Auto automatic gear box on Fiat 2.8l ducatto base vehicle - Motorhome Forums, Motorhome Discussion, Motorhome Chat

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post #1 of 6 (permalink) Old 15-11-2010, 20:09 Thread Starter
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Auto automatic gear box on Fiat 2.8l ducatto base vehicle

I have bought a N + B Arto 2002 on a fiat ducatto base. It has a auto 4 speed box

Has anyone got or had one?

What is the switch to the left of the shifter which has a W and - sign on it.

What are these boxes like ... any problems +ve points.

I have to say it is really smooth to drive.

Steve
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post #2 of 6 (permalink) Old 11-12-2010, 21:35
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Automatic gearbox

Just bought a Hymer B544 2002 on a Fiat Ducato 2.8 chasis with auto gearbox. The big W to the left stands for Winter mode and I understand it uses 2nd gear to pull away from a standing start thus avoiding wheelspin on ice in 1st gear.
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post #3 of 6 (permalink) Old 13-12-2010, 17:59
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Hi Steve

I have had this box in my camper from new (7 years) and I am really impressed with it. I have never had to pull away in winter mode though but did try it when I first got it and as said above, it starts in second gear.

I usually average close on 25 mpg which I think is quite good for a torque converter auto pulling the best part of 3700 kg for most of the time.

As well as saving a 'shed load' of money, the other reason for importing the camper was to have the auto box as it was only fitted on LHD vehicles.

Regards

Roger

´Always look on the bright side of life´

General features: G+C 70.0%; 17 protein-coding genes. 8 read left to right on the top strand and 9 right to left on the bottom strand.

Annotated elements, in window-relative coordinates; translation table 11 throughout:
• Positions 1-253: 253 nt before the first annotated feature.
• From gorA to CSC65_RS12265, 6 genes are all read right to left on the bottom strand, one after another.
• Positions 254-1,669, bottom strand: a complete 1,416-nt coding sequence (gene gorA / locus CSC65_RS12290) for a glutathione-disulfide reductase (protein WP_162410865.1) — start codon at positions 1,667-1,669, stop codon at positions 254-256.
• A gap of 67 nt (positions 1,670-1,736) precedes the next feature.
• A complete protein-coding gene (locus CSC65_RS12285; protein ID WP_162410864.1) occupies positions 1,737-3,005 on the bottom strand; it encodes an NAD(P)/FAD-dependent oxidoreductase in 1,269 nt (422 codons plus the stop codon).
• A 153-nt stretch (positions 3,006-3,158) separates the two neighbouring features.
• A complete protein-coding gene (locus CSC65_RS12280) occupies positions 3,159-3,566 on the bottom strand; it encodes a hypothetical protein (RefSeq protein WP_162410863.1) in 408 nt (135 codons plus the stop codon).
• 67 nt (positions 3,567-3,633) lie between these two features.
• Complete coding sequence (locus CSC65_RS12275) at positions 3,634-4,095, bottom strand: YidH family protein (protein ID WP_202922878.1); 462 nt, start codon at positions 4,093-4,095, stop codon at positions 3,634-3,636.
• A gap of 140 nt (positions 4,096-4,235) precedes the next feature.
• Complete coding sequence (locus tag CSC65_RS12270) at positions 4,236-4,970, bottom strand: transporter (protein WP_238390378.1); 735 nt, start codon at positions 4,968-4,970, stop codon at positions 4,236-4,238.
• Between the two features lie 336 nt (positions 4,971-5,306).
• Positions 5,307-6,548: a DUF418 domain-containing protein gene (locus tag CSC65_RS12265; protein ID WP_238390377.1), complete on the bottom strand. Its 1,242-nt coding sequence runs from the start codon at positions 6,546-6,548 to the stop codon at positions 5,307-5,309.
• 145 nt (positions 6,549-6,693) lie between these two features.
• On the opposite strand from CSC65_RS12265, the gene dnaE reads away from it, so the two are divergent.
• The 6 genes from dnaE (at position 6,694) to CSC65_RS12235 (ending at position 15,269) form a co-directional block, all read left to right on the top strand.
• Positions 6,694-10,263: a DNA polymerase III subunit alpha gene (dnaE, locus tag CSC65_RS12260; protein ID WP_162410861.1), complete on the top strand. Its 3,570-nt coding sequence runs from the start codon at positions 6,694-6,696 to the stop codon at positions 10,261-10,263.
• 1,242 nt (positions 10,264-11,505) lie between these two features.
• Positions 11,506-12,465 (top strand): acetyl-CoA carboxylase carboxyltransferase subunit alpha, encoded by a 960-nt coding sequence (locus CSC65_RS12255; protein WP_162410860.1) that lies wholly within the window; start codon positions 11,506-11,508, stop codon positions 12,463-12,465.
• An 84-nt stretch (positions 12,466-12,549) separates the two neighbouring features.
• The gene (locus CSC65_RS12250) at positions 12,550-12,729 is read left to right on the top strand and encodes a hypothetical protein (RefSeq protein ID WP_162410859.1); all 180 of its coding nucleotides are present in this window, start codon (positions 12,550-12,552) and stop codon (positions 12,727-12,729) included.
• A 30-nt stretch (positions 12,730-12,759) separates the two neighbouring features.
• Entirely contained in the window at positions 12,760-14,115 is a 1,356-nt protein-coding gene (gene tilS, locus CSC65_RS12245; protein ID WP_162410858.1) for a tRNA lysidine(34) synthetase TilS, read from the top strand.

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post #4 of 6 (permalink) Old 13-12-2010, 19:11 Thread Starter
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arto

Thanks guys. I have still not really used the van, still waiting for the better weather.
The previous owner states that he got about 22 to the gallon. My previous Arto which was virtually the same vehicle, but a manual 5 speed box, got better than 24 to the gallon. ( provided I kept bellow 65mph) I know hymer 544 is slighty shorter vehicle. A hymer 644 is virtually the same vehicle weight, length, and internal layout, fixtures and fittings as an arto. ( made by the same manufacturer) I just wonder is the Arto is slightly less airodynamic.
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post #5 of 6 (permalink) Old 14-12-2010, 13:27
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Full Auto's CAN be thirsty depending on how they are driven, the trick is to always use a light throttle foot.

Only floor it if you have to. By being gentle you will get much better MPG. Also stick to 50 -55 MPH much faster and you will need a disproportionate amount of throttle opening (much higher fuel consumption) for very little increase in speed. Its all down to how wind resistance increase with speed. I think its something like the resistance increases by the square of the speed or something such like. Thats why the Bugatti Veyron needed some collosal power increase from its "basic" model (100's of BHP) to increase its top speed by about 10 MPH

It always amazes me when I am on a motorway (at about 55 which is my "I'm on holiday so not in any sort of rush" speed) the number of MH's that come hammering past me at warp factor 10 !! they must have more dosh than sense

Just experiment with your cruising speed and see how you get on !!

Remember you can save time OR money Never both
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post #6 of 6 (permalink) Old 14-12-2010, 15:59
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For better mpg, forget your speedo and use the rev counter.

Most diesel engines have maximum torque at around 1800 rpm. This however is a bit low for good mpg.

I work off 2000 rpm in 5th gear, which gives me about the same speed as a HGV. I can comfortably cruise (like MrPlodd) at a comfortable speed. It is surprising how enjoyable it can be at this speed as opposed to constantly checking mirrors and keeping on your toes when you are motorway driving in a car.

Nil Desperandum Illegitemide Carborundum
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